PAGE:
An NFL training camp is a funhouse mirror in which the most important things that happen are the least known, and the most insignificant of occurrences – a missed block or a brief shoving match on a sweltering afternoon, perhaps – are the most thoroughly dissected.
At the moment, as the Eagles open the exhibition season on Thursday night at Lincoln Financial Field, neither Carson Wentz nor Nick Foles will be available for the game.
Wentz, recovering from ACL surgery, was never expected to play before the start of the regular season, but he has been bubble-wrapped during nearly the entire camp. Maybe it’s all just precautionary. Foles, the MVP of the Super Bowl, has missed almost a week of practice with spasms in his neck. He says it’s nothing. Maybe so.
Nothing that happens Thursday against the Pittsburgh Steelers with the players who take part matters as much to the team as what is going on with those two guys who won’t. Nevertheless, the reflections that take place in the funhouse mirror, the jockeying for seats on the merry-go-round by the players at the bottom of the depth chart, will be scrutinized for clues, most of which will be rendered meaningless in the next month.
It is true, however, in the inside-out world of training camp that the least important football games of the year are actually the most important games in the entire lives of more than two dozen players. For some of them, the exhibition games are also the last games of lives that have been focused on nothing else since they were children.
Toward the back of the locker room at the NovaCare Complex, occupying one of the temporary lockers in the middle of the room, offensive lineman Aaron Evans is not planning to be one of those guys. He plans to be one of those training camp stories that emerge every year, the unheralded and undrafted free agent who impresses the coaching staff and whose play demands that he be kept around.
“I have big aspirations and goals, and I’ve worked too long to stop. I’ve been playing since I was 7 years old and told my whole life that I will be great,” Evan said after practice this week. “I have to make a statement. I have to prove that I can mentally handle it and be a productive player. They’ve taught me everything, and it’s up to me to capitalize on the knowledge that’s given me.”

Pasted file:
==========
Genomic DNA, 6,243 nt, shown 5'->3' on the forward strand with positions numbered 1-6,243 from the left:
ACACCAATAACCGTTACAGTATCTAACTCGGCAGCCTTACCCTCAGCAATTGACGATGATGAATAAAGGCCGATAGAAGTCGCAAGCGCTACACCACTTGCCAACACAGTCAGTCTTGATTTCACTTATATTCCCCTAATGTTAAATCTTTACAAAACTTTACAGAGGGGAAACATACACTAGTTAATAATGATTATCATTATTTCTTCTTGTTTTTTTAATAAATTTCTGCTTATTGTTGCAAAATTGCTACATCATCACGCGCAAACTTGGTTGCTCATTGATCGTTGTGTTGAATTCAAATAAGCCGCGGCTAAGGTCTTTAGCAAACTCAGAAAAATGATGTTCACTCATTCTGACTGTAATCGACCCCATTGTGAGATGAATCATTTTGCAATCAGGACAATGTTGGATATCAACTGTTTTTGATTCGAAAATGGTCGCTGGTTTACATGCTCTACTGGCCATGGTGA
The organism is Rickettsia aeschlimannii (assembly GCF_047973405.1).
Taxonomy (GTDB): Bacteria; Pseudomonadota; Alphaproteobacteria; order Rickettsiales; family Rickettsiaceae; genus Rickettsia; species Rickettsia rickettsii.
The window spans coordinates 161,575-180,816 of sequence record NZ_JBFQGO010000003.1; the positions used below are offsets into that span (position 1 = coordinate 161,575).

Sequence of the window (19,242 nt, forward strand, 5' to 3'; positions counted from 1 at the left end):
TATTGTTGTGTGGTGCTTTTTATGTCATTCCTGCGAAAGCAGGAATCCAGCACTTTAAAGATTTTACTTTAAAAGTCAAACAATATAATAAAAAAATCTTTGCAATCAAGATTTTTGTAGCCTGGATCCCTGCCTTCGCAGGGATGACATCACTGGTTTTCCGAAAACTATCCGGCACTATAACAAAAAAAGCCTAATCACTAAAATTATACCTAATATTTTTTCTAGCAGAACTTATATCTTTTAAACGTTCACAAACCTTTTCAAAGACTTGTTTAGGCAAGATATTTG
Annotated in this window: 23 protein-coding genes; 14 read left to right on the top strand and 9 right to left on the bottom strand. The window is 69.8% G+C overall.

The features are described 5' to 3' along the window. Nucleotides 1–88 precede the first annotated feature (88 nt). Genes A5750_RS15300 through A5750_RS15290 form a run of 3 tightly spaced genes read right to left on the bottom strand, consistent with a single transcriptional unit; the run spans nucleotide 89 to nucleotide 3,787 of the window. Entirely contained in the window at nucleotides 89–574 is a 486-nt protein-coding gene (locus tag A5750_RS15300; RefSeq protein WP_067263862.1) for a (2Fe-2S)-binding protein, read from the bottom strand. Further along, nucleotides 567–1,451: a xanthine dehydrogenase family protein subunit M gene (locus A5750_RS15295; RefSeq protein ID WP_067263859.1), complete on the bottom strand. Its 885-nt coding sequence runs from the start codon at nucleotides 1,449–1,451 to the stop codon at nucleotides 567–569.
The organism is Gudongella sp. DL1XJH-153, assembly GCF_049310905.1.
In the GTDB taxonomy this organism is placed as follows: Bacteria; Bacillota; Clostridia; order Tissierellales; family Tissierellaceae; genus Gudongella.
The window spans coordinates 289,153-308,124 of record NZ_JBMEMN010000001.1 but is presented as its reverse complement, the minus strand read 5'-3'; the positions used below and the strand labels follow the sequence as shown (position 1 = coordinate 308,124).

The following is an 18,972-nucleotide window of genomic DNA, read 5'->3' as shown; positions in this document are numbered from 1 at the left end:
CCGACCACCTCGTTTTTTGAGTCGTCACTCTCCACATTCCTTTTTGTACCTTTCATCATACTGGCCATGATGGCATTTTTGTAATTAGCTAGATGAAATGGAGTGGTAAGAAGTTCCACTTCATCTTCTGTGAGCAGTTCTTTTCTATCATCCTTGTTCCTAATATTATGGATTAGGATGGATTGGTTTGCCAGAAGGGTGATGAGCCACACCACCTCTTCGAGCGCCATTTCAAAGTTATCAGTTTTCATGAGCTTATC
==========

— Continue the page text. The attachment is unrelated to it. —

The sheer arithmetic that is lined up to stop him is daunting. There are 16 offensive linemen in camp, and the team will keep eight to 10 on the 53-man roster, and perhaps one or two on the 10-man practice squad. Of those linemen in camp, nine were on the roster at some point last season. Two others were acquired in the April draft. All of them are ahead of Evans, who is also being asked to transition from tackle to guard because his size – he’s 6-foot-6, 319 pounds, but his wingspan isn’t as wide as NFL coaches prefer for a tackle – is working against him.
“It’s one of those tangible measurements they use to judge players, which I don’t think are always accurate, but I’m going to do what they want me to do,” Evans said. “I think I can play tackle at this level, but I need to wet my feet at guard and prove myself and make the team. I’ve got to do all that first, prove my merit, my grit, my worth.”
This is a painful process, but Evans, who has given himself a couple of tattoos with a sewing needle, isn’t afraid of pain. He played his final two seasons at Central Florida with a herniated disk in his back before finally collapsing at the end of last season and undergoing surgery.
“I had six epidurals last year. I could barely walk,” Evans said. “Tylenol and epidurals. I was in excruciating pain. I had to have treatment for two hours every day just so I could walk. I could barely sleep at night. I had to stick it out. There was too much at stake to just walk away because of some pain I knew I could eventually overcome. It’s in your head what you can or can’t do. This game is all mental.”
The January surgery alleviated the pain, but Evans’ draft status, previously projected in the sixth or seventh round, fell because of it. He was flown in for visits by 30 NFL teams, but he didn’t hear his name called until the Eagles contacted him after the draft.
“I thought this was the perfect program for me because of the culture they’ve set up here,” Evans said. “It’s a whole brotherhood they’ve created, and it’s refreshing.”
Thursday, he will get his first chance to be one of those surprising success stories when he plays again in a stadium that was one of his college favorites during two trips here with UCF to meet Temple. His last memory, nine months ago, is a good one, a 45-19 win. He’s hoping the next memory he makes will stack up to that.
In the funhouse mirror, it probably doesn’t mean that much to the Eagles in the long run. But it is everything for Aaron Evans and the others whose most important games ever are the ones that seem to matter the least.
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